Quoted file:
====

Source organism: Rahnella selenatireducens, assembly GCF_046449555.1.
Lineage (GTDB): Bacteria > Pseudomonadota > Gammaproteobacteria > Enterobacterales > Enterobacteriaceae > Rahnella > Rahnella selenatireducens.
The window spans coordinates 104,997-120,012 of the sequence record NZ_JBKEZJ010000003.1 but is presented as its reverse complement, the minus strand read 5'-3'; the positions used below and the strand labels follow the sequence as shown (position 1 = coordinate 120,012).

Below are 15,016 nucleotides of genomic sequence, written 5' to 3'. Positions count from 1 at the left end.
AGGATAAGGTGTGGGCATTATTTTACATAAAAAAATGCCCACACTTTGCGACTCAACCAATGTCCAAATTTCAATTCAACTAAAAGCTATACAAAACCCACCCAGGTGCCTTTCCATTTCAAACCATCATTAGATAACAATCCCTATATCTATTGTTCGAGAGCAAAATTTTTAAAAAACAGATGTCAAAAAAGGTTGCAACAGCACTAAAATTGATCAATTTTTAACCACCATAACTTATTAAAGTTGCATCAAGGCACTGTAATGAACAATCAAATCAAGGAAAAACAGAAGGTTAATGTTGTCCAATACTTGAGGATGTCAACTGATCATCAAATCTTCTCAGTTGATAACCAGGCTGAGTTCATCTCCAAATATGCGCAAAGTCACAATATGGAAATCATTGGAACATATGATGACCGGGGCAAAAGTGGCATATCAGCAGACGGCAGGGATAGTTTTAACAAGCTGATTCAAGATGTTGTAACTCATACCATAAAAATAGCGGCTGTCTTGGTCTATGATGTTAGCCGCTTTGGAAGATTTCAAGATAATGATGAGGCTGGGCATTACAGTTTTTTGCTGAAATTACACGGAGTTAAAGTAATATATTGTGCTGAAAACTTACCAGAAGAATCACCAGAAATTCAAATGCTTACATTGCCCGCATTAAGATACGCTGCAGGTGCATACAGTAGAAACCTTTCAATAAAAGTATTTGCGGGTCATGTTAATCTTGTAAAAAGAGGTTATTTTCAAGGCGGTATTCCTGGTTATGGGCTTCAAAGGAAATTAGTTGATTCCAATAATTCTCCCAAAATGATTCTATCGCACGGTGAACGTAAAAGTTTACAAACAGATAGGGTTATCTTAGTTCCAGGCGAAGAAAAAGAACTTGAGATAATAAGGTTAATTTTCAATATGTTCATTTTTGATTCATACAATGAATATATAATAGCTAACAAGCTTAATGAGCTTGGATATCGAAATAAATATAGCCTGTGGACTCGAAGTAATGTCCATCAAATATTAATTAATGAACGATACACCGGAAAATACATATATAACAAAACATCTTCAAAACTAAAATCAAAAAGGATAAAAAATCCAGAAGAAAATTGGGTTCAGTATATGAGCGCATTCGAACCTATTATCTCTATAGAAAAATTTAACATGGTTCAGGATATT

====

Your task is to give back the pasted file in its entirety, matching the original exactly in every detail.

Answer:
Source organism: Rahnella selenatireducens, assembly GCF_046449555.1.
Lineage (GTDB): Bacteria > Pseudomonadota > Gammaproteobacteria > Enterobacterales > Enterobacteriaceae > Rahnella > Rahnella selenatireducens.
The window spans coordinates 104,997-120,012 of the sequence record NZ_JBKEZJ010000003.1 but is presented as its reverse complement, the minus strand read 5'-3'; the positions used below and the strand labels follow the sequence as shown (position 1 = coordinate 120,012).

Below are 15,016 nucleotides of genomic sequence, written 5' to 3'. Positions count from 1 at the left end.
AGGATAAGGTGTGGGCATTATTTTACATAAAAAAATGCCCACACTTTGCGACTCAACCAATGTCCAAATTTCAATTCAACTAAAAGCTATACAAAACCCACCCAGGTGCCTTTCCATTTCAAACCATCATTAGATAACAATCCCTATATCTATTGTTCGAGAGCAAAATTTTTAAAAAACAGATGTCAAAAAAGGTTGCAACAGCACTAAAATTGATCAATTTTTAACCACCATAACTTATTAAAGTTGCATCAAGGCACTGTAATGAACAATCAAATCAAGGAAAAACAGAAGGTTAATGTTGTCCAATACTTGAGGATGTCAACTGATCATCAAATCTTCTCAGTTGATAACCAGGCTGAGTTCATCTCCAAATATGCGCAAAGTCACAATATGGAAATCATTGGAACATATGATGACCGGGGCAAAAGTGGCATATCAGCAGACGGCAGGGATAGTTTTAACAAGCTGATTCAAGATGTTGTAACTCATACCATAAAAATAGCGGCTGTCTTGGTCTATGATGTTAGCCGCTTTGGAAGATTTCAAGATAATGATGAGGCTGGGCATTACAGTTTTTTGCTGAAATTACACGGAGTTAAAGTAATATATTGTGCTGAAAACTTACCAGAAGAATCACCAGAAATTCAAATGCTTACATTGCCCGCATTAAGATACGCTGCAGGTGCATACAGTAGAAACCTTTCAATAAAAGTATTTGCGGGTCATGTTAATCTTGTAAAAAGAGGTTATTTTCAAGGCGGTATTCCTGGTTATGGGCTTCAAAGGAAATTAGTTGATTCCAATAATTCTCCCAAAATGATTCTATCGCACGGTGAACGTAAAAGTTTACAAACAGATAGGGTTATCTTAGTTCCAGGCGAAGAAAAAGAACTTGAGATAATAAGGTTAATTTTCAATATGTTCATTTTTGATTCATACAATGAATATATAATAGCTAACAAGCTTAATGAGCTTGGATATCGAAATAAATATAGCCTGTGGACTCGAAGTAATGTCCATCAAATATTAATTAATGAACGATACACCGGAAAATACATATATAACAAAACATCTTCAAAACTAAAATCAAAAAGGATAAAAAATCCAGAAGAAAATTGGGTTCAGTATATGAGCGCATTCGAACCTATTATCTCTATAGAAAAATTTAACATGGTTCAGGATATT